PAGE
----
Hydrogen Bonding to Metal

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Science  24 Jan 2003:
Vol. 299, Issue 5606, pp. 475
DOI: 10.1126/science.299.5606.475b

The adsorption of water molecules on the flat, close-packed surfaces of metals was thought to be simple and well understood. The first layer partially covers the surface and binds through the lone electron pairs of the oxygen atoms, whereas the next layer attaches via hydrogen bonds to these water molecules. However, recent results have suggested that, on the (0001) surface of ruthenium, water can partially dissociate and form a mixed network of water and hydroxyl molecules.

Ogasawara et al. have combined soft x-ray spectroscopy and density functional theory calculations to show that, on the (111) surface of platinum, half of the water molecules of the first layer bind through their lone pairs, but the other half bind to the metal surface through their hydrogen atoms. The presence of unusual metal-hydrogen bonds to water molecules, in the absence of free hydroxyl, challenges current models of water adsorption on metals and should help further the understanding of processes such as corrosion and the photodissociation of water. — PDS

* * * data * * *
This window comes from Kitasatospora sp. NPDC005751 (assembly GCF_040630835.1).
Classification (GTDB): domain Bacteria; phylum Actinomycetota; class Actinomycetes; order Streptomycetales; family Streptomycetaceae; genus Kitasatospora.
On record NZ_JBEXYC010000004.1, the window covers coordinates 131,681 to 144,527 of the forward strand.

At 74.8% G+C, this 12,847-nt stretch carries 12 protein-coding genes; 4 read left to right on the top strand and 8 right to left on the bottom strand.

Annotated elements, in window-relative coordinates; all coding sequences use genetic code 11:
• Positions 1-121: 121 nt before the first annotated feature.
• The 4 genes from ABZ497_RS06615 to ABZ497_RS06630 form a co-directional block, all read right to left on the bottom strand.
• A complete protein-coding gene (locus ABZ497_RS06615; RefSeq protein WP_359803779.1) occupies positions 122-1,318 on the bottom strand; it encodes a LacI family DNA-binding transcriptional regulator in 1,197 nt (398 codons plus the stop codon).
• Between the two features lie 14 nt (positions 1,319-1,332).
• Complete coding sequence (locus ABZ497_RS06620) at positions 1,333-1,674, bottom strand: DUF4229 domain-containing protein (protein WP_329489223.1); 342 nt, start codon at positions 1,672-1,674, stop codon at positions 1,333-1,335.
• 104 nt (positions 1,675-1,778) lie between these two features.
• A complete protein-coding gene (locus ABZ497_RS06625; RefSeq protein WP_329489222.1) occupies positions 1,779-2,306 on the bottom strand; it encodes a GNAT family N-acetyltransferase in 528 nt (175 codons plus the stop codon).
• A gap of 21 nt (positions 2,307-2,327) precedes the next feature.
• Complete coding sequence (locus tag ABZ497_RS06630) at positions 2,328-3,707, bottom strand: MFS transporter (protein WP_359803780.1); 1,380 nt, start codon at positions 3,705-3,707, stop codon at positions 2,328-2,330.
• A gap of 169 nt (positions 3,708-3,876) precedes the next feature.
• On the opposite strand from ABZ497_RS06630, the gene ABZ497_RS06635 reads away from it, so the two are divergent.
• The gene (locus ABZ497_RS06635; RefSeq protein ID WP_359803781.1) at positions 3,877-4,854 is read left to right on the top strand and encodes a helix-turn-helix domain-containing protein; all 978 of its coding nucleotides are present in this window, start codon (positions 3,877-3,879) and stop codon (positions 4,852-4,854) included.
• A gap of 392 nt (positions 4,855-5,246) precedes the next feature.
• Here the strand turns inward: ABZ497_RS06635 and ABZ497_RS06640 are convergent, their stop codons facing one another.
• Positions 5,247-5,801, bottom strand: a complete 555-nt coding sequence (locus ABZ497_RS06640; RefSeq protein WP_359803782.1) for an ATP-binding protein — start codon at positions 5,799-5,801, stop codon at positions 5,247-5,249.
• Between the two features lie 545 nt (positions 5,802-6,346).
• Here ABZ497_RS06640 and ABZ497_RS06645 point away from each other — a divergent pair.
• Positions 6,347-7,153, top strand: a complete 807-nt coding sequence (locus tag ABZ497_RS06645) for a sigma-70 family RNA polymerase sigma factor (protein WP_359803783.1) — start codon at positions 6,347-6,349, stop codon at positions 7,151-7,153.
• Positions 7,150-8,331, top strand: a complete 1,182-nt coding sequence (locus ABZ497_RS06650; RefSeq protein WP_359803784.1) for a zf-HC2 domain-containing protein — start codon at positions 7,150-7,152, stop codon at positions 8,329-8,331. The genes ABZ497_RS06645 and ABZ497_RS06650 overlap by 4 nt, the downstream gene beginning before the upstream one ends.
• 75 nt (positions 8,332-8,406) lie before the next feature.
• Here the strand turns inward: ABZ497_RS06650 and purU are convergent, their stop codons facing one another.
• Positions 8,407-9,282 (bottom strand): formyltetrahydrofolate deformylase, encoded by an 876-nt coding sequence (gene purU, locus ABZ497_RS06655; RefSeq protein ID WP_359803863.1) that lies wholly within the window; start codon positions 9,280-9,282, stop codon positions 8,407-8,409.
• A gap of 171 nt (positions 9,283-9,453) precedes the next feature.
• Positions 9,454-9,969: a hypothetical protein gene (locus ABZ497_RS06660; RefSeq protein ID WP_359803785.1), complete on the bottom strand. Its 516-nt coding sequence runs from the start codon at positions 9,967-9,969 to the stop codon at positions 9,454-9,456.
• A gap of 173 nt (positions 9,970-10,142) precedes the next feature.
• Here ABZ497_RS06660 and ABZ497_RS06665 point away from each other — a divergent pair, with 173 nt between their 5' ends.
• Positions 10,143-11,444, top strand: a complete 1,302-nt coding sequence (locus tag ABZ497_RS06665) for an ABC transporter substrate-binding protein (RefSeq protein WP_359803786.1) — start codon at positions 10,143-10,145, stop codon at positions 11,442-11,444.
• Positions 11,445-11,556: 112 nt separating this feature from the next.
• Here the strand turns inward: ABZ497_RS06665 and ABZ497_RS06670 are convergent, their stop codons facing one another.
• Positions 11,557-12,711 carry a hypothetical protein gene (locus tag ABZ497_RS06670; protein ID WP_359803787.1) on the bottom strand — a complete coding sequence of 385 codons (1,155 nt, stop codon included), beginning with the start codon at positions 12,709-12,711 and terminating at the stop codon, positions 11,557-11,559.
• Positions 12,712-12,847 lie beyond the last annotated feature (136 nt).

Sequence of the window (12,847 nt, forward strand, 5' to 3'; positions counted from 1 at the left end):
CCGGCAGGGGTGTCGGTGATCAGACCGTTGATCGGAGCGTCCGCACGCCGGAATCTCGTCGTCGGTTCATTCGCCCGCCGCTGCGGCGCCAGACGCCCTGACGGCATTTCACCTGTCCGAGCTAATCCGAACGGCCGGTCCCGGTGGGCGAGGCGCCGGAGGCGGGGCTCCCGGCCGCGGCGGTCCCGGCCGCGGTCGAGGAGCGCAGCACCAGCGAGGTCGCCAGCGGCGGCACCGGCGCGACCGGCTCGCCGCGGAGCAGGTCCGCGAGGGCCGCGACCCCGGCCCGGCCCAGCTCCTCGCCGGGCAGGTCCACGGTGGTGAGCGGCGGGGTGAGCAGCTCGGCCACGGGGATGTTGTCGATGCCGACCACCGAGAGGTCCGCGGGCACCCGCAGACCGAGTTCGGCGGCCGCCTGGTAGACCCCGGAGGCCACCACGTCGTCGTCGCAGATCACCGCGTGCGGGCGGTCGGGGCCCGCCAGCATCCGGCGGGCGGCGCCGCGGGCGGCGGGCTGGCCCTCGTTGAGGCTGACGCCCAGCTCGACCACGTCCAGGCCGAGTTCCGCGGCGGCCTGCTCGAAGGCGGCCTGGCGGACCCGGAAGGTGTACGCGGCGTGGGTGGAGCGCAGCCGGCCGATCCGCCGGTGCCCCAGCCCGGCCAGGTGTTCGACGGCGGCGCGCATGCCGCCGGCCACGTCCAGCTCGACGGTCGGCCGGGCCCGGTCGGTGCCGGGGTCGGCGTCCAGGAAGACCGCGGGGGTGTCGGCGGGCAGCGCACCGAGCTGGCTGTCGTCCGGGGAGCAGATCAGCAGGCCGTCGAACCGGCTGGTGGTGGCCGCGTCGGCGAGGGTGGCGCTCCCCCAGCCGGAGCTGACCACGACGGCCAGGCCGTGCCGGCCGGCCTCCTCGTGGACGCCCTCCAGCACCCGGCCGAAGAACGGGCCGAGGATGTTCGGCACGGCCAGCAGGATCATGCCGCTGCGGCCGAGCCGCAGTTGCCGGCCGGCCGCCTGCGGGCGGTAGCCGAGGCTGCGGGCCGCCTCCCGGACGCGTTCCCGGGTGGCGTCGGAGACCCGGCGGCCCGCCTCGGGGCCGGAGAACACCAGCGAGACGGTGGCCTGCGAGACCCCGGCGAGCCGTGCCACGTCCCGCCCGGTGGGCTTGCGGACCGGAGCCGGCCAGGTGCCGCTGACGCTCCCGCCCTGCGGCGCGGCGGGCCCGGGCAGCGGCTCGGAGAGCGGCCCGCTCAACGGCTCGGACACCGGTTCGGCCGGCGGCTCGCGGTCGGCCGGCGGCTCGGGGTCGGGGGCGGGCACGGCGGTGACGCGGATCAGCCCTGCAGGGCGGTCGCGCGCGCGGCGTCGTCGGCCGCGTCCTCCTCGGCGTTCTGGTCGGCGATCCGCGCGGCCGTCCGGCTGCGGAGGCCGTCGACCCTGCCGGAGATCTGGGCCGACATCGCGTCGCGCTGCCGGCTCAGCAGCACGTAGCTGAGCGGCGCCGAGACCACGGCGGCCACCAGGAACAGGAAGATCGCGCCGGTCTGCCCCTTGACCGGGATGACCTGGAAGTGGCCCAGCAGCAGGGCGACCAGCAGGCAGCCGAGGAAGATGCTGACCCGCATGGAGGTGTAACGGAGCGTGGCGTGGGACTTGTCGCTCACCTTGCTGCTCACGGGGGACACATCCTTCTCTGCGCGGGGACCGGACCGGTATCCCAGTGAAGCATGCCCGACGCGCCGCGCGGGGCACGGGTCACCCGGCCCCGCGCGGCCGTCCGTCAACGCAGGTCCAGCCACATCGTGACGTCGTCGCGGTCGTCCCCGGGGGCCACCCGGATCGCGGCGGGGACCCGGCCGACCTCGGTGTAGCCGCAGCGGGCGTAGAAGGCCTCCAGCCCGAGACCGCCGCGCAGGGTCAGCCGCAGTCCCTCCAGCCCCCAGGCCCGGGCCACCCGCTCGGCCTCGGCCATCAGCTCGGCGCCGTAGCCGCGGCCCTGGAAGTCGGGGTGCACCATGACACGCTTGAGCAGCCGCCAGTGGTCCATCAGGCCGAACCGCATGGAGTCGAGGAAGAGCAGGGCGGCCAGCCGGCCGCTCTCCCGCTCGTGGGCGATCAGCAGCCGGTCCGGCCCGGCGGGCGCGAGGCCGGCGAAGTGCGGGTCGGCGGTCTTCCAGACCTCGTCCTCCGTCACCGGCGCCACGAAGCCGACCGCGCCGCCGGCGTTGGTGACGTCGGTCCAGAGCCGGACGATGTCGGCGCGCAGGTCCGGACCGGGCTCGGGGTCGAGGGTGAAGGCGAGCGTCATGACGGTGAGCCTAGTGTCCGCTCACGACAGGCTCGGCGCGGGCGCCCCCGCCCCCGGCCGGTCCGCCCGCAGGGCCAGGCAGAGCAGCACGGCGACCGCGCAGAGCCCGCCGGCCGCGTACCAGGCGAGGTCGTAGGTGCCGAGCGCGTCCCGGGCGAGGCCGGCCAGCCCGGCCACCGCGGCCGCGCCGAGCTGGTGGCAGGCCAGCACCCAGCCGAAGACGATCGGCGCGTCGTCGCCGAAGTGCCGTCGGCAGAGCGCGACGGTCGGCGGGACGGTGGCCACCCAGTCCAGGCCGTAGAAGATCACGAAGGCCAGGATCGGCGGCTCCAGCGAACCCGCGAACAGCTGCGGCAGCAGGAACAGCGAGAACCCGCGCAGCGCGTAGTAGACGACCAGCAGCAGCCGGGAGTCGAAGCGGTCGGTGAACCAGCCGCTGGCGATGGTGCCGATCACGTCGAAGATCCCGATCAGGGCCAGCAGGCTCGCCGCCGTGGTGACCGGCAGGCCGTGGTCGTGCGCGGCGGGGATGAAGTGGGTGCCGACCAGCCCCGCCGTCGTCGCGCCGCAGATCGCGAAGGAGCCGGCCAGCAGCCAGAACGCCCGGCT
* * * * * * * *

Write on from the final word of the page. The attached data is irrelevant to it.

Phys. Rev. Lett.89, 276102 (2002).

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